India Significantly Changed in Last Fifty Years: US Scholar of Hinduism


Wendy Doniger has been closely following India and this journey continues for the last 50 years. Her first book was ‘Asceticism and Eroticism in the Mythology of Siva’, (1973), and the latest ‘An American Girl in India – Letters and Recollections, (1963-64)

Syed Ali Mujtaba | Clarion India

Wendy Doniger, the acclaimed US-based scholar on Hinduism, has come up with a new book ‘An American Girl in India – Letters and Recollections (1963-64)’. The book was released on May 10, 2022.

Talking about her latest book, Wendy Doniger, who retired from the University of Chicago in 2018, reportedly said that this actually was a bunch of letters to her parents in America when she was in India in 1963-64 to research Hinduism.

“When I was cleaning out my office, I found a box of letters, and read one that began with: ‘Calcutta, December 10, 1963, saying Dear Mommy and Daddy…’ My mother had apparently kept the letters all those years, and when she died the box came to me, but I never opened it until then. As soon as I read them, I thought they might be of interest to my students and my readers, especially in India,” Doniger said.

Since then, Doniger has been closely following India and this journey continues for the last 50 years. Her first book was ‘Asceticism and Eroticism in the Mythology of Siva’, (1973), and the latest ‘An American Girl in India – Letters and Recollections, (1963-64).’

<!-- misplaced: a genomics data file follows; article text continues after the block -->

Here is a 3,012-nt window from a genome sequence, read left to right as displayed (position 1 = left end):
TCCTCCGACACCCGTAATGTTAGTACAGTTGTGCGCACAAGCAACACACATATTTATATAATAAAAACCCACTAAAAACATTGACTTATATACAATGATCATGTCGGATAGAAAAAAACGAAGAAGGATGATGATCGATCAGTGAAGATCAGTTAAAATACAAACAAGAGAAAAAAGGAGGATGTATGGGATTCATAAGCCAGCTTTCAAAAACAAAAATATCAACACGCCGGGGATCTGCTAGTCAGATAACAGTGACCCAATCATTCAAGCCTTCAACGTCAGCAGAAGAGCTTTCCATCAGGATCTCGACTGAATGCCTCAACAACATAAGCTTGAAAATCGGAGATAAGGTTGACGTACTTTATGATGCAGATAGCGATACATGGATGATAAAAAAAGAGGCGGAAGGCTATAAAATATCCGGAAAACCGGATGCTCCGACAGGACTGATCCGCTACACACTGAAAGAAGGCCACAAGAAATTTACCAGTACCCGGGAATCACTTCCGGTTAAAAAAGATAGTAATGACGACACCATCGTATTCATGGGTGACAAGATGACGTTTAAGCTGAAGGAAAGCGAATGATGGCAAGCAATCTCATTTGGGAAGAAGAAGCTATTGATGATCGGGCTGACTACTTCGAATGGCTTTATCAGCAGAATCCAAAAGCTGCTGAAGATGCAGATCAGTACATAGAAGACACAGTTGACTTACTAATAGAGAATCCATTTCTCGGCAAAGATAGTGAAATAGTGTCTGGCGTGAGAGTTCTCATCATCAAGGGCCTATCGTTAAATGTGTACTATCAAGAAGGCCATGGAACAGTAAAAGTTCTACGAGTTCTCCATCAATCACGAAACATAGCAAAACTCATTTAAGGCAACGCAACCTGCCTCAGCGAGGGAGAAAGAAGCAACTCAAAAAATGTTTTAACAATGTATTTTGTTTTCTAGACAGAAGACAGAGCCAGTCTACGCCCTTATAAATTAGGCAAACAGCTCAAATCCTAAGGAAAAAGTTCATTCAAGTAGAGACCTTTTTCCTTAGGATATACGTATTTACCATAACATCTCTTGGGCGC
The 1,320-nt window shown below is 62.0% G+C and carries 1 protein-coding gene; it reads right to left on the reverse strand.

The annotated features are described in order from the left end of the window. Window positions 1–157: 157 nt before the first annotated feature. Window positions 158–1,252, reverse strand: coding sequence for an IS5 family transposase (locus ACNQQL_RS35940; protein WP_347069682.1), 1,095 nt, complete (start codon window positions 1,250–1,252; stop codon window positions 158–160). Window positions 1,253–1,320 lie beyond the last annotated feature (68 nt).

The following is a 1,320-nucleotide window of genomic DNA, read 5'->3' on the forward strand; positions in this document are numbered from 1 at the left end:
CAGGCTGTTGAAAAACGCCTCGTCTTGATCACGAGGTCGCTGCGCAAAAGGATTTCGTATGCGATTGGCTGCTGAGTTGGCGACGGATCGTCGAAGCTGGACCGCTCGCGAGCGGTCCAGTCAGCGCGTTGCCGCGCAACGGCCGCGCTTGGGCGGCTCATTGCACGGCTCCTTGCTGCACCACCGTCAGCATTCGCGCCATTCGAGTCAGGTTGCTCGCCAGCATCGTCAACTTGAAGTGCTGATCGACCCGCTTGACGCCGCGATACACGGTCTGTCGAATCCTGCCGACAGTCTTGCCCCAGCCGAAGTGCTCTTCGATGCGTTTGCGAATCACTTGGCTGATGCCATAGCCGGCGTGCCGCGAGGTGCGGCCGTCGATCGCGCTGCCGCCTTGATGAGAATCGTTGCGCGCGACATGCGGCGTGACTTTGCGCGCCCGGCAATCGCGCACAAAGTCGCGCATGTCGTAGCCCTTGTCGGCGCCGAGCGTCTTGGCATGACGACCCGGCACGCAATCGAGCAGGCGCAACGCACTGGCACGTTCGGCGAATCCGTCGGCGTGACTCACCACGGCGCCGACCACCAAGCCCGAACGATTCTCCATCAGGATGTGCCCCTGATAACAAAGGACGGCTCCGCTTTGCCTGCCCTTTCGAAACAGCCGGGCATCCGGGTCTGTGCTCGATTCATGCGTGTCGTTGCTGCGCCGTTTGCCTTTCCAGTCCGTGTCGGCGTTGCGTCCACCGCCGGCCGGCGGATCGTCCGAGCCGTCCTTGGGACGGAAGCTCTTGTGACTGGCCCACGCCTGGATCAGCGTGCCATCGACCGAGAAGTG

The other books of her are: ‘The Hindus: An Alternate History’, ‘Hindu Myths’, ‘The Origins of Evil in Hindu Mythology, ‘The Ring of Truth’, ‘Dreams, Illusions and Other Realities’ and translations of the ‘Rig Veda’ and ‘Kama Sutra.’

In an interview, Doniger reportedly made a compression of India when she was here in the sixties with the India of today, that she follows through the media, sitting in the US.

‘India has changed from a place where multiplicity thrived to a uni-dimensional society over the years. In the sixties, the mood was much different from that of what it is now. There was a happy atmosphere in India, openness among people, and they made friends with different people,” whereas now they is hyper-sensitivity about religion that is Hinduism,” Wendy Doniger said.

“I am one who has always insisted on the liberal essence of Hinduism, boasting of much multiplicity, then its contemporary avatar projected by certain quarters which could be attributed to the politics of the day,” she added.

“Right now, people are really worried about what’s happening in India” and what has spurred “this tremendous outpouring of indignation,” she commented.

Doniger stressed, “India in 1963, as she discovered in her letters, which forms the core of her latest book was much different from contemporary India in many other ways too.”

Doniger recalls that ‘there was no television or internet during her days in India. The Television came in the seventies and the internet in the second half of the nineties that changed India quite significantly.’

‘When Television and the Internet were not there, there was pride in being an Indian that was quite different from pride being flaunted right now. India was still shaking itself free from the colonial yoke and that made Indians share their struggle with each other.’